Bhisma reclines upon the bed of arrows, surrounded by the
seven rishis, including Narada with the vina; Krishna, four-handed,
with mace, conch, and lotus; Yudhisthira; and the other pandavas;
and Duryodhana. Bhisma, the venerable uncle of Pandu and Dhrtarastra,
and instructor of the pandavas and kauravas alike, fought
on the side of the latter in the great war. On the tenth day
the aged hero grew weary of the slaughter, and desired to
meet his own fate. At last he fell, wounded by many arrows.
When he fell from his car the hearts of all fell with him.
That foremost of all bowmen,that mighty-armed hero,
fell down like an uprooted standard of Indra, shaking the
earth as he fell.
Pierced all over with arrows, his body touched not the ground.
At that moment a divine nature took possession of that great
bowman lying on a bed of arrows. The sun was then in
the southern solstice, an inauspicious time for death. Wounded
as he was, Bhisma resolved to hold his life until the sun
should reach the north; so, having recourse to that
yoga which is taught in the great Upanishads, he remained
quiet, expectant of his hour. Subsequently Bhisma, in
response to the inquiries of yudhisthira, instructed him in
the four branches of knowledge at great length. The story
says that when yudhisthira came to Bhisma, he lay stretched
on his arrowy bed, resembling in splendour the evening sun;
like unto a fire that is about to go out. When at last
the sun turned towards the north, Bhisma gave up his life-breaths:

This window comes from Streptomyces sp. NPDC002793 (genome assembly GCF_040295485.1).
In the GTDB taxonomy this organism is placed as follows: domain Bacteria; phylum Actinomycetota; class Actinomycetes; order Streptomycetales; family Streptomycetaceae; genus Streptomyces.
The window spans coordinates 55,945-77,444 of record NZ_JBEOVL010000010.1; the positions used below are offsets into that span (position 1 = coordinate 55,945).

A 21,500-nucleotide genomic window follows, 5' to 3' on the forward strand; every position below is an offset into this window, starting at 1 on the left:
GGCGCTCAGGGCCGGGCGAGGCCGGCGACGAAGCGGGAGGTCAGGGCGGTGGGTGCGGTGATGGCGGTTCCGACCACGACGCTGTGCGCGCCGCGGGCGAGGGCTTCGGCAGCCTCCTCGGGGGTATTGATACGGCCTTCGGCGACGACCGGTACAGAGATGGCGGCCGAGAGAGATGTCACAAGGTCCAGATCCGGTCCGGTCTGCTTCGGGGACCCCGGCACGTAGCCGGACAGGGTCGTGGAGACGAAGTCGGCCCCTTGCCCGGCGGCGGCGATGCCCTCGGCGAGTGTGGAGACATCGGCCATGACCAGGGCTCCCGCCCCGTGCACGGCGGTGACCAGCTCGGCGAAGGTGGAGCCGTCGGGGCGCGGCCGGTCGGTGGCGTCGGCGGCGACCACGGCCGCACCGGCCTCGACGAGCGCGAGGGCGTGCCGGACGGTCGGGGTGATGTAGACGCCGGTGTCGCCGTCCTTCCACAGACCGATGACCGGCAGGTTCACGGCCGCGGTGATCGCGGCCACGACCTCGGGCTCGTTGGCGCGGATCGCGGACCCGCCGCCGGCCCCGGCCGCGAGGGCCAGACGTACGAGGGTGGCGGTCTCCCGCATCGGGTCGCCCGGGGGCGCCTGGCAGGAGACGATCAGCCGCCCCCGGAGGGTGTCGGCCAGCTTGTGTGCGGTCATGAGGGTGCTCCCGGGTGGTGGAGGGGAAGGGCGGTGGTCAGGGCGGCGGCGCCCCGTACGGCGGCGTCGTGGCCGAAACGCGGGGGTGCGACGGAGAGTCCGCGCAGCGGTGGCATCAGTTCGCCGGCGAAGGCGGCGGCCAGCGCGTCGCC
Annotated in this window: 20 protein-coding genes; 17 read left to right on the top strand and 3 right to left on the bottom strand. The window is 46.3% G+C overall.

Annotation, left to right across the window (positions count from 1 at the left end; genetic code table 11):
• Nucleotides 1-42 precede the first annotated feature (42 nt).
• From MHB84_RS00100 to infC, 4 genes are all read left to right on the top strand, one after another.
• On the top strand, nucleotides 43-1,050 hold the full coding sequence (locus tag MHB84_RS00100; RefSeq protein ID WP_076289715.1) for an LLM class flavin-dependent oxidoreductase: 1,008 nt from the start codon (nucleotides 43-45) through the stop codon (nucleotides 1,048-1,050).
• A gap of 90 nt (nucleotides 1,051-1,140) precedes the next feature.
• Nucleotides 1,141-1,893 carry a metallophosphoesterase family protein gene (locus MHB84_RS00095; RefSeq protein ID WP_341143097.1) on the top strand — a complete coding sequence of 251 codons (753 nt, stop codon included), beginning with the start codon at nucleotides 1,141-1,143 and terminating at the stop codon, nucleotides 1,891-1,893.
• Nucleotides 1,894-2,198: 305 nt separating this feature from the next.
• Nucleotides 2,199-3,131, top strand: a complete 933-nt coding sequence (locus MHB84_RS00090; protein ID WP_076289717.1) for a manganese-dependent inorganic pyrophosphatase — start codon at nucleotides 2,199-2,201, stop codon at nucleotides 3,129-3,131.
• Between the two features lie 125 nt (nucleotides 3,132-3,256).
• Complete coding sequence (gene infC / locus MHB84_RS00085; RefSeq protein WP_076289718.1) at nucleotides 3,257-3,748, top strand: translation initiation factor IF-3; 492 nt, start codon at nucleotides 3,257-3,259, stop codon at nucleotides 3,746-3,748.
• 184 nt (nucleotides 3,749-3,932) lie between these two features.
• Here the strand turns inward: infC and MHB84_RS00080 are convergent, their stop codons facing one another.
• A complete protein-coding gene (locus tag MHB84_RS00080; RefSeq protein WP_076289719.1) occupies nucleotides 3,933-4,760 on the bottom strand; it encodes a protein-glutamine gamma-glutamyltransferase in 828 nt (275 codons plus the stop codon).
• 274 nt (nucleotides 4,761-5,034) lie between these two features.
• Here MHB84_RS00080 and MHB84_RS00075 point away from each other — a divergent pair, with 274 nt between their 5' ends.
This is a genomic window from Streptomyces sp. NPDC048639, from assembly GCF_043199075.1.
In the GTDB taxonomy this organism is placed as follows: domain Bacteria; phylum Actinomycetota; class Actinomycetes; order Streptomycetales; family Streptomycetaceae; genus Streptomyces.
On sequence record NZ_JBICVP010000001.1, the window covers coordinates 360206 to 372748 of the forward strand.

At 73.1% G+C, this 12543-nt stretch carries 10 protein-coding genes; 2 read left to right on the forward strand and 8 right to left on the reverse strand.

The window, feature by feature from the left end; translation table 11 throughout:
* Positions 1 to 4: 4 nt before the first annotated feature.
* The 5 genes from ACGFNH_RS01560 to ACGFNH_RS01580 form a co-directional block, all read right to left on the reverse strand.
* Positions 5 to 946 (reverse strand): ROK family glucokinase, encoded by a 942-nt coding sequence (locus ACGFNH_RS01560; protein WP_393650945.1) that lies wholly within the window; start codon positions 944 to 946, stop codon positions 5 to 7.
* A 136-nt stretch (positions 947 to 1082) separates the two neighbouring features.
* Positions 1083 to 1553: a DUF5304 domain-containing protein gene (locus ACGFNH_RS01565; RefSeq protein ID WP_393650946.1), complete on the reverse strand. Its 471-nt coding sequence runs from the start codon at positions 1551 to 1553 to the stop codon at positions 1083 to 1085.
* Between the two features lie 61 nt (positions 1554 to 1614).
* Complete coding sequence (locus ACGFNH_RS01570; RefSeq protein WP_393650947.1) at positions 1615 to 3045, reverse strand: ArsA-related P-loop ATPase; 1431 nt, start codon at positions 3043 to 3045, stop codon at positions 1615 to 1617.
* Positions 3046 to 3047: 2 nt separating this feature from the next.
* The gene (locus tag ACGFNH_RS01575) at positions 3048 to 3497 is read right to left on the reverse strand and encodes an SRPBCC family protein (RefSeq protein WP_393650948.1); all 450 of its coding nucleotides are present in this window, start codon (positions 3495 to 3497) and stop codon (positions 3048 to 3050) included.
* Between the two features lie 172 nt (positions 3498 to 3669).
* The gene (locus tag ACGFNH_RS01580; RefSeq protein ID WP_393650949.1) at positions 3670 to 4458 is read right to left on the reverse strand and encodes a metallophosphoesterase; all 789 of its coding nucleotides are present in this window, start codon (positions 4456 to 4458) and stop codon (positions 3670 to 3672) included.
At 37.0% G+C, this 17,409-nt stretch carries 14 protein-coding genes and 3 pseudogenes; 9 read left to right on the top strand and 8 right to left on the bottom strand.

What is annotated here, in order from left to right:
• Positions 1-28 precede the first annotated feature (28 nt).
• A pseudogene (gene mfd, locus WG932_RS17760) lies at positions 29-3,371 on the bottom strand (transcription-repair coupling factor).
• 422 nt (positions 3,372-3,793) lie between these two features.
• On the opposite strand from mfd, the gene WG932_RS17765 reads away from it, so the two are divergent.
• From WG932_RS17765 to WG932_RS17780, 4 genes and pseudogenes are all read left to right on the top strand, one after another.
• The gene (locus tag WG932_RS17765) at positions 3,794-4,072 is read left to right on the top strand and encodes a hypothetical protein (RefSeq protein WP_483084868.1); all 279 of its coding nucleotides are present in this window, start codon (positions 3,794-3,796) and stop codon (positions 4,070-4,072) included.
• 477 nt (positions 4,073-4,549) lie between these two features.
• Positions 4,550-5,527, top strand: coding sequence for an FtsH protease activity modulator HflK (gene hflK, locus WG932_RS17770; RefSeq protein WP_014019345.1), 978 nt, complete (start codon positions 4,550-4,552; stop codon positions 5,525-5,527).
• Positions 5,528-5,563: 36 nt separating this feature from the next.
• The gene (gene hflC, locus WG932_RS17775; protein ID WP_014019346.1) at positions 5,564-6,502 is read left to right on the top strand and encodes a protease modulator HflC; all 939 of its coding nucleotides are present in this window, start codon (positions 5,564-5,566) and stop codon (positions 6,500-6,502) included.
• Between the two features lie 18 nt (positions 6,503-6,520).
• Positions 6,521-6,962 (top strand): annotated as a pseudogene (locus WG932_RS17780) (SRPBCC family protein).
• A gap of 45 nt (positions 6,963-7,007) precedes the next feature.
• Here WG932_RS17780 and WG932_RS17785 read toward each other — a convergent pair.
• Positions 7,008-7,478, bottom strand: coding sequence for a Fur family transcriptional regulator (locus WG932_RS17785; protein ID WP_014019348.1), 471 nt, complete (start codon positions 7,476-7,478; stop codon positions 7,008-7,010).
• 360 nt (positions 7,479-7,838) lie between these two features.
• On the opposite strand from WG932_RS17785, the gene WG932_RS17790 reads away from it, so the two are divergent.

in the midst of those great-hearted men it was a marvelous
thing to see.
The famous Bhisma, the son of Ganga or Gangeya of Mahabharata
fame, belongs to a lunar dynasty. He was a Kshatriya, the
greatest warrior of his time. In the society of his time he
had achieved the reputation of being patriarch Bhisma, the
greatest among the Kurus.
Bhismadeva's Instructions on his death
bed of arrows
Bhismadeva advised for all human beings nine qualifications:
- Not to become angry
- Not to lie
- To equally distribute wealth
- To forgive
- To beget children only by one's legitimate wife
- To be pure in mind and hygienic in body
- Not to be inimical toward anyone
- To be simple
- To support servants or subordinates.
Bhismadeva also advices this:
1. To get freedom from anger, one should learn how
2. To be free from unlawful desires one should not make
3. By spiritual culture one is able to conquer sleep.
4. By tolerance only can one conquer desires and avarice.
5. Disturbances from various diseases can be avoided
by regulated diets.
6. By self-control one can be free from false hopes.
7. Money can be saved by avoiding undesirable association.
8. By practice of yoga one can control hunger.
9. Worldliness can be avoided by culturing the knowledge
10. Dizziness can be conquered by rising up.
11. False arguments can be conquered by factual ascertainment.
12. Talkativeness can be avoided by gravity and silence.
13. By prowess one can avoid fearfulness.
14. Perfect knowledge can be obtained by self-cultivation.
In Shrimad-Bhagavatam (1.9.27) Bhishma instructs King Yudhishthira
in the following dharma:
dana-dharma, or public acts of charity,
raja-dharma, or the duties of a king,
moksha-dharma, or duties for salvation,
stri-dharma, or duties for women, and ultimately
bhagavata-dharma, or pure devotional service to the Lord.
Bhishma did not limit his discussion to bhagavata-dharma, because Lord Krishna
gave Maharaja Yudhishthira the devotional service of acting as a king, and to
execute his service Yudhishthira Maharaja required extensive knowledge of civic
affairs. However, one who is not rendering such prescribed devotional service
in society should not unnecessarily involve himself in the material world, even
by practice of Vedic rituals. Nothing should distract him from the ultimate goal
of satisfying Lord Krishna.
SB. 1.9.27-28 Translation: He then explained, by divisions, acts of charity,
the pragmatic activities of a king and activities for salvation. Then he described